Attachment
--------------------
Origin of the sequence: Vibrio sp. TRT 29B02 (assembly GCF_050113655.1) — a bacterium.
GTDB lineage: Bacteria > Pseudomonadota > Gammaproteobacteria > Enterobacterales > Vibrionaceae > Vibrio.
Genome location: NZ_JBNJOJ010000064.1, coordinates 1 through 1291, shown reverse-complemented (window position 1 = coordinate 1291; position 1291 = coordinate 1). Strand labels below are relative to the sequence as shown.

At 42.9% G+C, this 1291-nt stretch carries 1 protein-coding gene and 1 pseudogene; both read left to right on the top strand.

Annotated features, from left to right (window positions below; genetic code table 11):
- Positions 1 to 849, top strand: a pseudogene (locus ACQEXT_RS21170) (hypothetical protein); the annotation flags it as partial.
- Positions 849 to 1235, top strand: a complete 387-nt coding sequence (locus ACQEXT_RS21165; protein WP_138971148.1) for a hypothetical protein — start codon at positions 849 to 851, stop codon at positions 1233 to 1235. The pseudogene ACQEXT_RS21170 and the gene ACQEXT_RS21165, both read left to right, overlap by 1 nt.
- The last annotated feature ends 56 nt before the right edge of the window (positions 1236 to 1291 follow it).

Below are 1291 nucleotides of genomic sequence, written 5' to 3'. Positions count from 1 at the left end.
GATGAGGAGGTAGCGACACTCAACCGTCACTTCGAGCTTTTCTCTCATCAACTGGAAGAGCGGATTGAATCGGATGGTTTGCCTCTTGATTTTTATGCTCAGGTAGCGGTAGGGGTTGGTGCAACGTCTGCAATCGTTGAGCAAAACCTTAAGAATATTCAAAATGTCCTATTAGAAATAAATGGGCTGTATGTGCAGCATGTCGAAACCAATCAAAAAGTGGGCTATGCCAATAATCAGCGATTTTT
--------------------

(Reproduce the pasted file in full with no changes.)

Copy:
Origin of the sequence: Vibrio sp. TRT 29B02 (assembly GCF_050113655.1) — a bacterium.
GTDB lineage: Bacteria > Pseudomonadota > Gammaproteobacteria > Enterobacterales > Vibrionaceae > Vibrio.
Genome location: NZ_JBNJOJ010000064.1, coordinates 1 through 1291, shown reverse-complemented (window position 1 = coordinate 1291; position 1291 = coordinate 1). Strand labels below are relative to the sequence as shown.

At 42.9% G+C, this 1291-nt stretch carries 1 protein-coding gene and 1 pseudogene; both read left to right on the top strand.

Annotated features, from left to right (window positions below; genetic code table 11):
- Positions 1 to 849, top strand: a pseudogene (locus ACQEXT_RS21170) (hypothetical protein); the annotation flags it as partial.
- Positions 849 to 1235, top strand: a complete 387-nt coding sequence (locus ACQEXT_RS21165; protein WP_138971148.1) for a hypothetical protein — start codon at positions 849 to 851, stop codon at positions 1233 to 1235. The pseudogene ACQEXT_RS21170 and the gene ACQEXT_RS21165, both read left to right, overlap by 1 nt.
- The last annotated feature ends 56 nt before the right edge of the window (positions 1236 to 1291 follow it).

Below are 1291 nucleotides of genomic sequence, written 5' to 3'. Positions count from 1 at the left end.
GATGAGGAGGTAGCGACACTCAACCGTCACTTCGAGCTTTTCTCTCATCAACTGGAAGAGCGGATTGAATCGGATGGTTTGCCTCTTGATTTTTATGCTCAGGTAGCGGTAGGGGTTGGTGCAACGTCTGCAATCGTTGAGCAAAACCTTAAGAATATTCAAAATGTCCTATTAGAAATAAATGGGCTGTATGTGCAGCATGTCGAAACCAATCAAAAAGTGGGCTATGCCAATAATCAGCGATTTTT